Two Thoughts on the Police (and One Glimmer of Life)
In the current American climate, any white police officer knows perfectly well that if he harms a black person in any context other than a genuine life-or-death shootout, or is even perceived to have done so, his normal life, his family’s safety, probably his career, and certainly his future privacy and sense of self-determination, are over. In such a climate, and with such universal awareness of the inevitable fallout, does anyone really believe that there is a contingent of white police officers systematically looking for opportunities to kill black people while on duty? Yes, in fact there are millions of people who believe exactly this. They are called progressives. Their belief is so irrational, based on premises so utterly contrary to any plausible understanding of human nature, that nothing but absolutely unquestioned tribal dogmatism — i.e., a blind faith in the patently ridiculous — could possibly explain it. Half aware of this themselves, the progressives wrap their irrationality in the pseudo-intellectual swaddling clothes of “systemic racism,” because inexplicable collectivist abstraction is one of the most durable last resorts of people desperately clinging to an idea that makes no sense.
As I have noted before, I have no patience for the so-called “conservative” mantra that insists on treating modern police as noble heroes, near-saints. Are there good, well-intentioned, decent human beings who are employed as police officers? Of course there are. The same is true of most professions. I know, I am supposed to bend a knee under the weight of the argument that the police “put their lives on the line every day.” First of all, we all put our lives on the line every day. The police merely have the right to use force more freely in defense of their lives than the rest of us. Secondly, putting his life on the line does not in itself make a man noble. Over the past fourteen months, police the world over have been granted extraordinary powers to harass and restrict the activities of innocent citizens trying to live their lives with dignity, trying to earn a living, trying to care for their elderly loved ones, or some other behavior which some government official has arbitrarily decreed impermissible. Would a noble man enforce such a law? Would a noble police force accept such a mandate from the government it represents? Slaves, I know, are often reduced to doing many unfortunate and compromising things. But if we are going to resist resorting to the Eichmann defense of actions in compliance with absolutely any form of outrage mandated “from above” — “I was just doing my job” — then we ought to see many police officers quitting the force, or at least refusing to employ the blatantly excessive powers they have recently been granted by their state masters.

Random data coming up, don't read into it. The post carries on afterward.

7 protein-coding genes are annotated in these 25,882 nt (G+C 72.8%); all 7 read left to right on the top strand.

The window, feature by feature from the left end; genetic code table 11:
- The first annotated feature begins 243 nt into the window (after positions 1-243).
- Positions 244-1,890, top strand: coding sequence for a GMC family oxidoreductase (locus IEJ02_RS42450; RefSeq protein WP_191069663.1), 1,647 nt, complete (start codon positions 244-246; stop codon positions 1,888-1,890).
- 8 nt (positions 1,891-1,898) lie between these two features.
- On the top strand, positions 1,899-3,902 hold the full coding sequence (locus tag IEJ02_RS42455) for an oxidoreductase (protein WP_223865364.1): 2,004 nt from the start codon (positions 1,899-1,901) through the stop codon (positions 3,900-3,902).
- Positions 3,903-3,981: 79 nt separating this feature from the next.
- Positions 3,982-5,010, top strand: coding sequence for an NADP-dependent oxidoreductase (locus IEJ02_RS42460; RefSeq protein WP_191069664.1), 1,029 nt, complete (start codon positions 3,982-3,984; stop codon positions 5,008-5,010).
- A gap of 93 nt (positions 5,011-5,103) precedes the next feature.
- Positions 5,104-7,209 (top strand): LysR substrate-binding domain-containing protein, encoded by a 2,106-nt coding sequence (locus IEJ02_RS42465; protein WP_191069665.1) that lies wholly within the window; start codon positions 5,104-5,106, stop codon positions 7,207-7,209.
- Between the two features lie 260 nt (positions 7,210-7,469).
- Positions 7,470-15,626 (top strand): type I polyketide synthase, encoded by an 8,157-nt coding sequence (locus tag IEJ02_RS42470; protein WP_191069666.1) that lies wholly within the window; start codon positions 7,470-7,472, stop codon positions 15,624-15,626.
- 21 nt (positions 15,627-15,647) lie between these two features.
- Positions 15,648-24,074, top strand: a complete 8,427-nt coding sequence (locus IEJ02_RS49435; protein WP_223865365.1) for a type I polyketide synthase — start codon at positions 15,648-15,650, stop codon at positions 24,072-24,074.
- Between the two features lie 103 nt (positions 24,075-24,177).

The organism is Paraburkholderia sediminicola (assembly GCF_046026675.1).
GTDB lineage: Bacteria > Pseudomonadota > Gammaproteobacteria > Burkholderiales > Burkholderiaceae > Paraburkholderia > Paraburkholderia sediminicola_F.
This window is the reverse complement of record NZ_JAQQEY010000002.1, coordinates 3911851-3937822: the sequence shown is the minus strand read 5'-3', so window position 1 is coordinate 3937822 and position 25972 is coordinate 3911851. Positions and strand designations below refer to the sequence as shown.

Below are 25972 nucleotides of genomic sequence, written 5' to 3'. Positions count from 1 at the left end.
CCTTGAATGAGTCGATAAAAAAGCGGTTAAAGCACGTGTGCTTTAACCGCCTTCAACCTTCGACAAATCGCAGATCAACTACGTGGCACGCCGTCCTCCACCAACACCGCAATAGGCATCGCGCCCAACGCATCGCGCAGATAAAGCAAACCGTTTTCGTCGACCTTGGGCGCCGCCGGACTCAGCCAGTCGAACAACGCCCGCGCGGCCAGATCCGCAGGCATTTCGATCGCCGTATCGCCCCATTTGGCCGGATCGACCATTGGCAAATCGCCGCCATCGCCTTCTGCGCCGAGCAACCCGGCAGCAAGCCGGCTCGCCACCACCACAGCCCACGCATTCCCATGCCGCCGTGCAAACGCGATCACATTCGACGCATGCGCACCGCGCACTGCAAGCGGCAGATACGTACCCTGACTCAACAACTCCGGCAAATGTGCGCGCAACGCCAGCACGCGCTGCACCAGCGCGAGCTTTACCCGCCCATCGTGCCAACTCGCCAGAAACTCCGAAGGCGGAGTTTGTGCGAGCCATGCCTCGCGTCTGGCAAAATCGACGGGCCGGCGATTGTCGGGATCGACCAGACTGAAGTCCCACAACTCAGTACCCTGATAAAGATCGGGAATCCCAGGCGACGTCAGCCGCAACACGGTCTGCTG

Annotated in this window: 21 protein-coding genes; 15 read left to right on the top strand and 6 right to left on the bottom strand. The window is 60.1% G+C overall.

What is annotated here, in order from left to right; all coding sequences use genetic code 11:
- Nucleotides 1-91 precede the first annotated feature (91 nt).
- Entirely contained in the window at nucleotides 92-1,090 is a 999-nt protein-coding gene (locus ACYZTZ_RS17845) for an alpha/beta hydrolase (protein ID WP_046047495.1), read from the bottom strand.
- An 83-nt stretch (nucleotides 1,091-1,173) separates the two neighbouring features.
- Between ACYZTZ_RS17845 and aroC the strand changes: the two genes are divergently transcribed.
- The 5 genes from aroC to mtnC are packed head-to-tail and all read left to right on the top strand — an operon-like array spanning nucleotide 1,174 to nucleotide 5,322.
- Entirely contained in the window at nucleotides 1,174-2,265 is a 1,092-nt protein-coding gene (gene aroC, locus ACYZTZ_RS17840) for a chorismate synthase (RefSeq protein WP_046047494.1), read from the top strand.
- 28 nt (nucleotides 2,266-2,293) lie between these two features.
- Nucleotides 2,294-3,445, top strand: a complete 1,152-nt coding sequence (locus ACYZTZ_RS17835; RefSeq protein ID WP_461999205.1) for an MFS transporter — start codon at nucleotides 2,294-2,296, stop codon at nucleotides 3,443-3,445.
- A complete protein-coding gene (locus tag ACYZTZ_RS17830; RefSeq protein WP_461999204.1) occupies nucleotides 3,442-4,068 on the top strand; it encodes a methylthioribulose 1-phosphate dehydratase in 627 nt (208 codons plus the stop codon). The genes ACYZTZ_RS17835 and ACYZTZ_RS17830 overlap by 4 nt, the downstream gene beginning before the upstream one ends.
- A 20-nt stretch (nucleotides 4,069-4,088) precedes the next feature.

The natural conclusion to this last thought would normally be, “I won’t hold my breath,” but on this day, I am pleased to be able to temper my disdain for the human race just a little, just this once.
As I have discussed recently, police in Ontario have been granted the authority and mission to stop innocent private citizens on the street, demand to know their home addresses, and then force them to explain why they are not locked up in their homes as the government has mandated. To their great credit, however, some local police forces in the province have issued public statements promising their communities that they will not assert these new powers. Whether this shows any kind of nobility on the part of the forces in question, or merely a bow to the growing public anger at premier Doug Ford’s Conservative government, it must nevertheless be judged a step in the right direction — which is to say, a step away from the brink of unmasked police-state tyranny being imposed on two-fifths of Canada’s population.